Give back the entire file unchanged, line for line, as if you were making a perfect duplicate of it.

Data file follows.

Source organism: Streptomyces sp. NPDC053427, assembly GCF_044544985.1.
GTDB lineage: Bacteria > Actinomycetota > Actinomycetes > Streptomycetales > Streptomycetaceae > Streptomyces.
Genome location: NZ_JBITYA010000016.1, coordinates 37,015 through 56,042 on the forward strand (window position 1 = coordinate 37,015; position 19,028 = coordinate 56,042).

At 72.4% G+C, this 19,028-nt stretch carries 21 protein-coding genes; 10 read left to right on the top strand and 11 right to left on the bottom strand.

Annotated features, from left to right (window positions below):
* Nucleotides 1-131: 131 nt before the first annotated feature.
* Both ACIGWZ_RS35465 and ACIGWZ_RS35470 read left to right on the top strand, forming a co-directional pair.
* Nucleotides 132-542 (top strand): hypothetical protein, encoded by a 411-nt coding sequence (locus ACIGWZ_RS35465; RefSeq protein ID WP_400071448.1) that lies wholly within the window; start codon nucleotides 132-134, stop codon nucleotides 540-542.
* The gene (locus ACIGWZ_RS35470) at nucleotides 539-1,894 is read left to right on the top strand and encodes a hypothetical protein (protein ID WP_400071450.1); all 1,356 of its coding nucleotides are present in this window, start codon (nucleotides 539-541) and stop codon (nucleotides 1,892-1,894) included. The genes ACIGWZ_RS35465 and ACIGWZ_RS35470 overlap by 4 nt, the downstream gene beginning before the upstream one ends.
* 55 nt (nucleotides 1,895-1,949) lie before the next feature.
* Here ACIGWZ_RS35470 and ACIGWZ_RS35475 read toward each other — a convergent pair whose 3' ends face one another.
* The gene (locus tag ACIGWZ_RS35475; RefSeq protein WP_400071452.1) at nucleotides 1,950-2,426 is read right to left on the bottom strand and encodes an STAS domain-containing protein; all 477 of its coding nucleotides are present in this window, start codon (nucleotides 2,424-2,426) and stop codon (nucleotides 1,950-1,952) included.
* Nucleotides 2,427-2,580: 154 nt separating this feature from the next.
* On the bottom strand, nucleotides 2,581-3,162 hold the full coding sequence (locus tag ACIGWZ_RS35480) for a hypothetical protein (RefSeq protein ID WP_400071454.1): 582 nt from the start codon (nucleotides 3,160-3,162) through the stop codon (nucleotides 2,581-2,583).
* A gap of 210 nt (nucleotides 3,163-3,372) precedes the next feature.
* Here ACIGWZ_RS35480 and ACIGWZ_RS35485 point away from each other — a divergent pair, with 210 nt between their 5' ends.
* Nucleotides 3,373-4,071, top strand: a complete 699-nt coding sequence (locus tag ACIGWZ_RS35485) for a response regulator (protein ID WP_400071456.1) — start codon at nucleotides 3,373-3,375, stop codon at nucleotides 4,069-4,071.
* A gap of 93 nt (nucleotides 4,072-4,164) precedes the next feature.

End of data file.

Source organism: Streptomyces sp. NPDC053427, assembly GCF_044544985.1.
GTDB lineage: Bacteria > Actinomycetota > Actinomycetes > Streptomycetales > Streptomycetaceae > Streptomyces.
Genome location: NZ_JBITYA010000016.1, coordinates 37,015 through 56,042 on the forward strand (window position 1 = coordinate 37,015; position 19,028 = coordinate 56,042).

At 72.4% G+C, this 19,028-nt stretch carries 21 protein-coding genes; 10 read left to right on the top strand and 11 right to left on the bottom strand.

Annotated features, from left to right (window positions below):
* Nucleotides 1-131: 131 nt before the first annotated feature.
* Both ACIGWZ_RS35465 and ACIGWZ_RS35470 read left to right on the top strand, forming a co-directional pair.
* Nucleotides 132-542 (top strand): hypothetical protein, encoded by a 411-nt coding sequence (locus ACIGWZ_RS35465; RefSeq protein ID WP_400071448.1) that lies wholly within the window; start codon nucleotides 132-134, stop codon nucleotides 540-542.
* The gene (locus ACIGWZ_RS35470) at nucleotides 539-1,894 is read left to right on the top strand and encodes a hypothetical protein (protein ID WP_400071450.1); all 1,356 of its coding nucleotides are present in this window, start codon (nucleotides 539-541) and stop codon (nucleotides 1,892-1,894) included. The genes ACIGWZ_RS35465 and ACIGWZ_RS35470 overlap by 4 nt, the downstream gene beginning before the upstream one ends.
* 55 nt (nucleotides 1,895-1,949) lie before the next feature.
* Here ACIGWZ_RS35470 and ACIGWZ_RS35475 read toward each other — a convergent pair whose 3' ends face one another.
* The gene (locus tag ACIGWZ_RS35475; RefSeq protein WP_400071452.1) at nucleotides 1,950-2,426 is read right to left on the bottom strand and encodes an STAS domain-containing protein; all 477 of its coding nucleotides are present in this window, start codon (nucleotides 2,424-2,426) and stop codon (nucleotides 1,950-1,952) included.
* Nucleotides 2,427-2,580: 154 nt separating this feature from the next.
* On the bottom strand, nucleotides 2,581-3,162 hold the full coding sequence (locus tag ACIGWZ_RS35480) for a hypothetical protein (RefSeq protein ID WP_400071454.1): 582 nt from the start codon (nucleotides 3,160-3,162) through the stop codon (nucleotides 2,581-2,583).
* A gap of 210 nt (nucleotides 3,163-3,372) precedes the next feature.
* Here ACIGWZ_RS35480 and ACIGWZ_RS35485 point away from each other — a divergent pair, with 210 nt between their 5' ends.
* Nucleotides 3,373-4,071, top strand: a complete 699-nt coding sequence (locus tag ACIGWZ_RS35485) for a response regulator (protein ID WP_400071456.1) — start codon at nucleotides 3,373-3,375, stop codon at nucleotides 4,069-4,071.
* A gap of 93 nt (nucleotides 4,072-4,164) precedes the next feature.